Movement is a great way to reset your brain and move through tough feelings. It can also be the very last thing you want to do when you’re feeling crummy. However, movement doesn’t need to be painful or a punishment to be effective. Taking a walk on your lunch break or doing some gentle stretching are simple ways to move your body. Popping on a favorite song and dancing around your kitchen (or the office kitchen) can give you a quick burst of energy and put a smile on your face. If you have a hard time motivating yourself to move during the work day, see if you can find a walking or movement buddy in the office. Make plans to meet for a set time each day and hold each other accountable.
Ask about flexible hours
After the last year, we’ve seen how many folks were able to transition to working from home or working in a slightly different capacity. If it’s possible for your position, ask your supervisor if it’s possible to change your shift or to do your work from home, especially when you’re experiencing the full brunt of Seasonal Affective Disorder. Maybe it’s possible to come in later, or to take a long lunch to go to therapy or take a walk. If it’s safe to do so, talk to your supervisor about how you’re feeling and work together to figure out accommodations that can support you.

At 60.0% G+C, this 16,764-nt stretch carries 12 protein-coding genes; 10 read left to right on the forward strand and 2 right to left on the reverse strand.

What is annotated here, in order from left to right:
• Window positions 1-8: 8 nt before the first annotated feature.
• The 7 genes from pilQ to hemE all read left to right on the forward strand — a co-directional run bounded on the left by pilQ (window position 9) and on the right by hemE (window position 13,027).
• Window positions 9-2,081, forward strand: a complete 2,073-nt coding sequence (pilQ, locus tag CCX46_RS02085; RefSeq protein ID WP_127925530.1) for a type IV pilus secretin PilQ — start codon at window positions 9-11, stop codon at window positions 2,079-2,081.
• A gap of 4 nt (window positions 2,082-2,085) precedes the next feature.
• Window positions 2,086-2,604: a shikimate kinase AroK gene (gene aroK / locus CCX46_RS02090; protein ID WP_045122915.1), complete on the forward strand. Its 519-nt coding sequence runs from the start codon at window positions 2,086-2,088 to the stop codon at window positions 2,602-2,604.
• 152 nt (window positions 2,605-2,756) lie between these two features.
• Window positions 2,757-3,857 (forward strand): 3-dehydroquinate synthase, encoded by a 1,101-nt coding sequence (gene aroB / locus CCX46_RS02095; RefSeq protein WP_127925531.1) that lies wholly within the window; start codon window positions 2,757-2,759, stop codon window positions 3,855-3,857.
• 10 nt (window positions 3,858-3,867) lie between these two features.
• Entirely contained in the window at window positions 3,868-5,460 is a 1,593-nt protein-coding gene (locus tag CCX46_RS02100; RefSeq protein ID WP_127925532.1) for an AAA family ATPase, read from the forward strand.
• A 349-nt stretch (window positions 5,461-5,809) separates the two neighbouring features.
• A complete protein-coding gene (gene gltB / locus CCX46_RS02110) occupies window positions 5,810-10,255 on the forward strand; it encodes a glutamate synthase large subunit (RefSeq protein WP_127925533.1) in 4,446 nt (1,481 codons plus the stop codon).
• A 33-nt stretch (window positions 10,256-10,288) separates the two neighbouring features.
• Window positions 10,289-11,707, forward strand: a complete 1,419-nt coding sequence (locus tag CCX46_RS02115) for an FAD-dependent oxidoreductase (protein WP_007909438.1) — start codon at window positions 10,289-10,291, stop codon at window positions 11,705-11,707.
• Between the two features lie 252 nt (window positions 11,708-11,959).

Be gentle with yourself
Remember, you don’t exist just to be productive at work. You’re a full person, with interests and loved ones and a life. If there are periods where work takes a back burner, that’s okay. You need to do what you need to do to take care of yourself, and you don’t need to apologize for that. If you’re feeling bad about a loss of productivity or shame for dealing with mental illness, try to be as compassionate with yourself as possible. How would you talk to a friend dealing with this? Try to use that kindness on yourself.
As much as we might wish that we could check our mental health at the door some days, that’s just not possible. If you find that Seasonal Affective Disorder (SAD) is affecting your work, you’re not alone. Remember that SAD is not your fault, and that you are doing the best you can. If you’re looking for more ways to support mental health at work, try our Wellbeing at Work program.